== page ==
1. What is the light of consciousness?
It is the Self-luminous existence-consciousness which reveals to the seer the world of names and forms both inside and outside. The existence of this existence-consciousness can be inferred by the objects illuminated by it. It does not become the object of consciousness.
2. What is knowledge (vijnana)?
It is that tranquil state of existence-consciousness which is experienced by the aspirant and which is like the waveless ocean or the motionless ether.
3. What is bliss?
It is the experience of joy (or peace) in the state of vijnana, free of all activities and similar to deep sleep. This is also called the state of kevala nirvikalpa (remaining without concepts).
4. What is the state beyond bliss?
It is the state of unceasing peace of mind which is found in the state of absolute quiescence, jagrat-sushupti (lit., sleep with awareness) which resembles inactive deep sleep. In this state, in spite of the activity of the body and the senses, there is no external awareness, like a child immersed in sleep1 (who
1The acts of sleeping children like eating and drinking are acts only in the eyes
of others and not in their own. They do not therefore really do those acts in spite of their appearing to do them.
5. What is the authority for saying that the entire moving and unmoving worlds depend upon oneself?
The Self means the embodied being. It is only after the energy, which was latent in the state of deep sleep, emerges with the idea of `I' that all objects are experienced. The Self is present in all perceptions as the perceiver. There are no objects to be seen when the `I' is absent. For all these reasons it may undoubtedly be said that everything comes out of the Self and goes back to the Self.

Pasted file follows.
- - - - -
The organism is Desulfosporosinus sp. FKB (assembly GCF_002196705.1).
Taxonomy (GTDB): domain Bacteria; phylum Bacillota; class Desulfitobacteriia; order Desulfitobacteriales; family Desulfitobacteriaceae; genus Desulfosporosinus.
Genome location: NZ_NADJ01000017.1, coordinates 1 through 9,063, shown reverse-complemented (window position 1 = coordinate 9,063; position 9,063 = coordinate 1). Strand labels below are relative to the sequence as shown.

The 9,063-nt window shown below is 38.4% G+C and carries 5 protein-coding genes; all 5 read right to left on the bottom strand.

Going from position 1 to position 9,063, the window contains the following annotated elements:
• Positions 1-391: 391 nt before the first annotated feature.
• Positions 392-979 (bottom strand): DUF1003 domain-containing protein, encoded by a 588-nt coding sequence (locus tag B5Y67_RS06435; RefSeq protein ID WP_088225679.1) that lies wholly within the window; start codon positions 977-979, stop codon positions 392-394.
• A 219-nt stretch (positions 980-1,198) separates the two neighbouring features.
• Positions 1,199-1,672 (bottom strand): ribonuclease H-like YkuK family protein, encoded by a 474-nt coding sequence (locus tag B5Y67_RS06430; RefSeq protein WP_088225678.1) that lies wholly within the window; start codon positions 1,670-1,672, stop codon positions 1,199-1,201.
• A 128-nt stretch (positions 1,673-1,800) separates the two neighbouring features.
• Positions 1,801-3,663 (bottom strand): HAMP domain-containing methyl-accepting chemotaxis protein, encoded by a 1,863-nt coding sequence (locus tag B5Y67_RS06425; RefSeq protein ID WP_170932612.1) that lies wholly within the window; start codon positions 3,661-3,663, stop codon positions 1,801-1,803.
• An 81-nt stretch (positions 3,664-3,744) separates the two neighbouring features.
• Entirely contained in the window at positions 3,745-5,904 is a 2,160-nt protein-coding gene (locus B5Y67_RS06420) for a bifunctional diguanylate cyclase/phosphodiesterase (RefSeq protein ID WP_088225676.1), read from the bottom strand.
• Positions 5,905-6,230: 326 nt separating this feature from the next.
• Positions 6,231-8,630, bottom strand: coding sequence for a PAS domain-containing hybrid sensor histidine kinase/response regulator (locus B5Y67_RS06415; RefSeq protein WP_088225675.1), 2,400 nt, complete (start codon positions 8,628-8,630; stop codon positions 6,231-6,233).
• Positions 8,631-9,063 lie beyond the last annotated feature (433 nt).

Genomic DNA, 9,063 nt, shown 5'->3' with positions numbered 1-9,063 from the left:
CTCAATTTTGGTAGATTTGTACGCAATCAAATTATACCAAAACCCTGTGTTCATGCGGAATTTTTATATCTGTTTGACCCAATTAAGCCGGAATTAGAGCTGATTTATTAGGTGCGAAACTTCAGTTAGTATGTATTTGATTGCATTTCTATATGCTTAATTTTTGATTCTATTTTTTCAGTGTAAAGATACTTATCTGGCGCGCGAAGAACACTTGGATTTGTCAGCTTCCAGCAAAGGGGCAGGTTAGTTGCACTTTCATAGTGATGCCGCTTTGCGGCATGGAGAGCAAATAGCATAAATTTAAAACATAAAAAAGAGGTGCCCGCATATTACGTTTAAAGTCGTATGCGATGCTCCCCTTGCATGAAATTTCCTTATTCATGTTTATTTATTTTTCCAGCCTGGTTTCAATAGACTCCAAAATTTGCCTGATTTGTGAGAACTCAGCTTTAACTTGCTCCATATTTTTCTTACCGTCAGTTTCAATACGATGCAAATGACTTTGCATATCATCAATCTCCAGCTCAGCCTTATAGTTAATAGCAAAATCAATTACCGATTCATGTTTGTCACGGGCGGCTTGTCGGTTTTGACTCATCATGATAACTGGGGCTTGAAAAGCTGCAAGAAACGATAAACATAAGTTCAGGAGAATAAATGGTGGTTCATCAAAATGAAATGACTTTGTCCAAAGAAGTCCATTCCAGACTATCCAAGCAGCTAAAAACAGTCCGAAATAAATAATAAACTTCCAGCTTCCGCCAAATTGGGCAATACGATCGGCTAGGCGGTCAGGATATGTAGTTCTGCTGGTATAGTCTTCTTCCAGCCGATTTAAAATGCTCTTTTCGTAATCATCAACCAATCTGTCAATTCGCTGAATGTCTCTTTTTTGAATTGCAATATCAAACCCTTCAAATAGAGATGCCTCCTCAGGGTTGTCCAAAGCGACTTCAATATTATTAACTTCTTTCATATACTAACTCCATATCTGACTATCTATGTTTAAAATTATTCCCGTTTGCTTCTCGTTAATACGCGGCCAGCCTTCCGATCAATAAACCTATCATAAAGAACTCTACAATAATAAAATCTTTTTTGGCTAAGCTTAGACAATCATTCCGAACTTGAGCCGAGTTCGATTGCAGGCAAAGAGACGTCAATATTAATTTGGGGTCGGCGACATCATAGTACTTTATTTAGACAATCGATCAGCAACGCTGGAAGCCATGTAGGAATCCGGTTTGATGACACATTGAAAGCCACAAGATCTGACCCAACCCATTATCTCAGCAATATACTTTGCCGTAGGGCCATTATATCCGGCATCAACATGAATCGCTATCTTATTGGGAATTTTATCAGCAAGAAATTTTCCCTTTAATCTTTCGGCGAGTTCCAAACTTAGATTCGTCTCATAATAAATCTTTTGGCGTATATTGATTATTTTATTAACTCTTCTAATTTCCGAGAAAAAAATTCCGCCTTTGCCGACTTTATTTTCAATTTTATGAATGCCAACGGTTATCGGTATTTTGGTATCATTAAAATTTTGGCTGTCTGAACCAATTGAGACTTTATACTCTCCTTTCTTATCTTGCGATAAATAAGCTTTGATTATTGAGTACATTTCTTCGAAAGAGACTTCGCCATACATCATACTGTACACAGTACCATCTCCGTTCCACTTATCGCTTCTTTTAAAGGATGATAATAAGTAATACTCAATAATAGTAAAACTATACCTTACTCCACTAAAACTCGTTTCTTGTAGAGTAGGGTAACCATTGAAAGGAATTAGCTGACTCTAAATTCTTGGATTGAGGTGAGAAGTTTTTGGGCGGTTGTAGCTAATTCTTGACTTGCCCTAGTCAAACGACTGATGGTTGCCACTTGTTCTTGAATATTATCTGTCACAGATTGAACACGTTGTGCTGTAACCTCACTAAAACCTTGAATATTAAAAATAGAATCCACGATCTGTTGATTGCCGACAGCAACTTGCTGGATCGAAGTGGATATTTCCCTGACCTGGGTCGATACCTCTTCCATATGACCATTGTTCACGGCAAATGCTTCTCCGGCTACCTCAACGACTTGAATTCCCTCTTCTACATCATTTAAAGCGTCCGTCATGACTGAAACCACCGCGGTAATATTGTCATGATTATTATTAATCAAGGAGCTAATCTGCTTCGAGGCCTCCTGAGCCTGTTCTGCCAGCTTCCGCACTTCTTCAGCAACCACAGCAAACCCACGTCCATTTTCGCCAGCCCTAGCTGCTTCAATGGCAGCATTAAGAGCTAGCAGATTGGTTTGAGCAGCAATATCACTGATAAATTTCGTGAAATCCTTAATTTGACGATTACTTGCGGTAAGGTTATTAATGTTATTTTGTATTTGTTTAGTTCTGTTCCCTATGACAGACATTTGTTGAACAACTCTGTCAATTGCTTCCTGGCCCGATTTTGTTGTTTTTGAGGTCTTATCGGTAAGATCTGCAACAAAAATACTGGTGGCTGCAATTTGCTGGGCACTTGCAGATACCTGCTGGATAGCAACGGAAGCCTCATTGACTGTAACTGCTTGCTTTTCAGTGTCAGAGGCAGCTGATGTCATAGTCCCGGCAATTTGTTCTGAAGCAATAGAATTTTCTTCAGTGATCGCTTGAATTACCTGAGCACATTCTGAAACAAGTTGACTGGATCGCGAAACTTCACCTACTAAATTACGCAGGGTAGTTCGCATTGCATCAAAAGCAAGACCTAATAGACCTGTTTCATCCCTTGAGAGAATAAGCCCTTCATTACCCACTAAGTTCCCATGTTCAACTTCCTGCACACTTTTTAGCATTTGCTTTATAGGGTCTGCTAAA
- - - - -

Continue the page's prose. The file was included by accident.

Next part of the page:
6. As the bodies and the selves animating them are everywhere actually observed to be innumerable how can it be said that the Self is only one?
If the idea `I am the body' is accepted2, the selves are multiple. The state in which this idea vanishes is the Self, since in that state there are no other objects. It is for this reason that the Self is regarded as one only.
7. What is the authority for saying that Brahman can be apprehended by the mind and at the same time that it cannot be apprehended by the mind?
It cannot be apprehended by the impure mind but can be apprehended by the pure mind.
8. What is pure mind and what is impure mind?
2The idea that one is one's body is what is called hrdaya-granthi (knot of the
Heart). Of the various knots, this one, which binds together what is conscious with what is insentient, is what causes bondage.
9. Is it possible to overcome, even while the body exists, the karma (prarabdha) which is said to last till the end of the body?
Yes. If the agent (doer) upon whom the karma depends, namely the ego, which has come into existence between the body and the Self, merges in its source and loses its form, will the karma which depends upon it alone survive? Therefore when there is no `I' there is no karma.
10. As the Self is existence and consciousness, what is the reason for describing it as different from the existent and the nonexistent, the sentient and the insentient?
Although the Self is real, as it comprises everything, it does not give room for questions involving duality about its reality or unreality. Therefore it is said to be different from the real and the unreal. Similarly, even though it is consciousness, since there is nothing for it to know or to make itself known to, it is said to be different from the sentient and the insentient.